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Japan-China Co-Production Treaty at Advanced Stage

Japan and China are to improve cultural connections. A co-production treaty between the two neighbors, and sometime rivals, is now close to being signed, and there are proposals for both countries to increase festival screenings of each other’s films.

Yasutoshi Nishimura, Japan’s deputy chief cabinet secretary, said that negotiations on a bilateral treaty had begun last year. Speaking Thursday at the Tokyo International Film Festival, he said that those negotiations are now largely complete.

Nishimura gave no timetable for signature, ratification or implementation. But he made repeated reference to the large-scale film “The Legend of the Demon Cat” (aka “Kukai”), which is directed by China’s Chen Kaige from an original Japanese novel.

Bilateral co-production treaties usually mean that films can have two nationalities, allowing them to access support and finance mechanisms of both countries, and being considered as a domestic film in each. In countries with restrictions on foreign films, including China, that means exemption from quotas and import fees.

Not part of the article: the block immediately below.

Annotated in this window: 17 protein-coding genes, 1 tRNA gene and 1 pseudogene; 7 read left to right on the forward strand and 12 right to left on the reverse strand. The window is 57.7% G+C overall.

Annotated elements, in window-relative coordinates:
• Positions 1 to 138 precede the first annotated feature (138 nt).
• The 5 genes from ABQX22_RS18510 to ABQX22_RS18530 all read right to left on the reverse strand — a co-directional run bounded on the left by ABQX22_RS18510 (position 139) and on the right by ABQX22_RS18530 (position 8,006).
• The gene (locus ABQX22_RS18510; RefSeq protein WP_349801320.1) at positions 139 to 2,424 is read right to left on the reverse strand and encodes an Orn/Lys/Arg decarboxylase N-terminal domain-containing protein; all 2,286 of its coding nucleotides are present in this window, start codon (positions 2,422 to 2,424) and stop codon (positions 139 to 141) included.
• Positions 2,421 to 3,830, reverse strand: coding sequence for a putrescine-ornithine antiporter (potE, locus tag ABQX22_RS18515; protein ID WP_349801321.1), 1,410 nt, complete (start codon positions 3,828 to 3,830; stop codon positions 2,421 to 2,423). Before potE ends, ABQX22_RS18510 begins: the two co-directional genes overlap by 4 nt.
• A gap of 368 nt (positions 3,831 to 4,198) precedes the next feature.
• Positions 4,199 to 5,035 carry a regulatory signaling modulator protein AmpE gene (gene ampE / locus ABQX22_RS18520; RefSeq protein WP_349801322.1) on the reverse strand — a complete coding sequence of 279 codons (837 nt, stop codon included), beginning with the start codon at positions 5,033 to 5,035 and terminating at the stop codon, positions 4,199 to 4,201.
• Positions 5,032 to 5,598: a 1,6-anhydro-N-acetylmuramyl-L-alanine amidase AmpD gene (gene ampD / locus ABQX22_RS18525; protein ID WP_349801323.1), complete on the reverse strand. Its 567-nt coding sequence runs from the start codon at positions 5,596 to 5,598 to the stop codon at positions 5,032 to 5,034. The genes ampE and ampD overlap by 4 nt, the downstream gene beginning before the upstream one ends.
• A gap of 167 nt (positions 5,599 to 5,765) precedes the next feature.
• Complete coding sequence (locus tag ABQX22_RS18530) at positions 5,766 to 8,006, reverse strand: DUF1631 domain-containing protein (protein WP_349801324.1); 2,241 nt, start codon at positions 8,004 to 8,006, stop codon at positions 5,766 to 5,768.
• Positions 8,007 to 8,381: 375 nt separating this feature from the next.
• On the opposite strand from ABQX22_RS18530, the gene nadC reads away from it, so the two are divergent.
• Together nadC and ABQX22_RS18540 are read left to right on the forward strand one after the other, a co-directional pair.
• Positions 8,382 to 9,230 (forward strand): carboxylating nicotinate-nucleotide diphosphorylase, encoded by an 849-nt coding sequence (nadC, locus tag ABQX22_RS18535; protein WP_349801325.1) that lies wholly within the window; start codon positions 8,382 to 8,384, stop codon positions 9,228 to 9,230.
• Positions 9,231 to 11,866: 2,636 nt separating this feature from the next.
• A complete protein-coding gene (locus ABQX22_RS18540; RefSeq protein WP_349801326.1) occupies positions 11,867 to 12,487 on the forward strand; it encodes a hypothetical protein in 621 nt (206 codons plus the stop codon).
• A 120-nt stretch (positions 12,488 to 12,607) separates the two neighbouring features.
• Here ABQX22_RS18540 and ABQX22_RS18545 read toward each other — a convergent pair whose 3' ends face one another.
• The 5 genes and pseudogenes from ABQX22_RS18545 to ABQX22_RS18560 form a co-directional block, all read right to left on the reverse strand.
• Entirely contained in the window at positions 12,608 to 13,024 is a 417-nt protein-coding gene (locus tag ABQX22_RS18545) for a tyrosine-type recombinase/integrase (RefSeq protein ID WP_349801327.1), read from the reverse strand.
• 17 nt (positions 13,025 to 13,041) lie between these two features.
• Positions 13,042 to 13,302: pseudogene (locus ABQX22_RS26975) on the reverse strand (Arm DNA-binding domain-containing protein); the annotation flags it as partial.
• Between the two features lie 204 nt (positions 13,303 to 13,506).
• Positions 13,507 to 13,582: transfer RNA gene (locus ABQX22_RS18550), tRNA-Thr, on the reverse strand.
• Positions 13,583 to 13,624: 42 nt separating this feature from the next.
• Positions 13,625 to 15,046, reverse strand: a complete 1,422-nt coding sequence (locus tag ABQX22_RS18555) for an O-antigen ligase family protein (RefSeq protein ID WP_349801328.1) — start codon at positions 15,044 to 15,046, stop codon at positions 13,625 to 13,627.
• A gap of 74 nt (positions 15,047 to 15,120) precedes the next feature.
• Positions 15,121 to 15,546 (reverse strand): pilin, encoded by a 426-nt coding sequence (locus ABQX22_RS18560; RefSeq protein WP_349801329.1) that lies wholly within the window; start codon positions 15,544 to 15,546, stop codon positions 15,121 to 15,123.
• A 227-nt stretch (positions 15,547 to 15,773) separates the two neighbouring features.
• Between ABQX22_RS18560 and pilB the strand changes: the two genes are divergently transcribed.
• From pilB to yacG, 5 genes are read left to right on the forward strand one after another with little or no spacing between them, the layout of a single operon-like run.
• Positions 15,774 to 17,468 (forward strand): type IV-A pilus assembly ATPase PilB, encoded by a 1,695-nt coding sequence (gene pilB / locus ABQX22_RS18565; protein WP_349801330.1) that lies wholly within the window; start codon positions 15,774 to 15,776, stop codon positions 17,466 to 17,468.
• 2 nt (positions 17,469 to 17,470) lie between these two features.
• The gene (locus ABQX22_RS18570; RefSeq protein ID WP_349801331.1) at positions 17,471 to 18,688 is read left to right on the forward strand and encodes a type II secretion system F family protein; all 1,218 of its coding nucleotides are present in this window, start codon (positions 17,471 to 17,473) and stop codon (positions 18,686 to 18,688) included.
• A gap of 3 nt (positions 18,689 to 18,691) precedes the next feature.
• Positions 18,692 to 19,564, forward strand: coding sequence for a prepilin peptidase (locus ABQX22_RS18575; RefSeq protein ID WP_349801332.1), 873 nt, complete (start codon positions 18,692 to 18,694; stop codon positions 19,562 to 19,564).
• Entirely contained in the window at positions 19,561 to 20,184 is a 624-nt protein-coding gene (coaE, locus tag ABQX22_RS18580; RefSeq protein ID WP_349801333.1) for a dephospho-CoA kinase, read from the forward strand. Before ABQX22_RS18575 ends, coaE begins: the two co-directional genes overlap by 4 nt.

At the event, also attended by members of the Japanese parliament and Kadokawa group chairman Tsuguhiko Kadokawa, plans for three Chinese cities to screen a selection of nine Japanese movies were revealed. A three-day screening series will be held Dec. 1-3 in Shanghai. Similar events are subject to confirmation in Kunming and Shenzhen.

The selected films are all premieres in China. They include Naomi Kawase’s “Radiance,” Masanori Tominaga’s “Pumpkin and Mayonnaise,” and Koji Shiraishi’s yet-to-be-released “Impossibility Defense.”

A similar selection will travel in the opposite direction in March next year. Events will be held in Tokyo, Osaka and Nagoya. Titles for the screening series were not revealed, though it was confirmed that at least three major Chinese films – blockbuster “Wolf Warriors II,” John Woo’s “Manhunt” and “Demon Cat” – will get commercial releases in Japan in 2018.

Both screening series are backed by the Shanghai Film & TV Festival Company, UNIJapan and the Japan Foundation.

The show of political force at the Tokyo festival was impressive. It came as China and Japan this year officially celebrate the 45th anniversary of diplomatic relations. In reality, political and diplomatic relations are fluid, with tensions from issues such as territorial claims and possible changes to Japan’s pacifist constitution spilling over into the cultural sphere.

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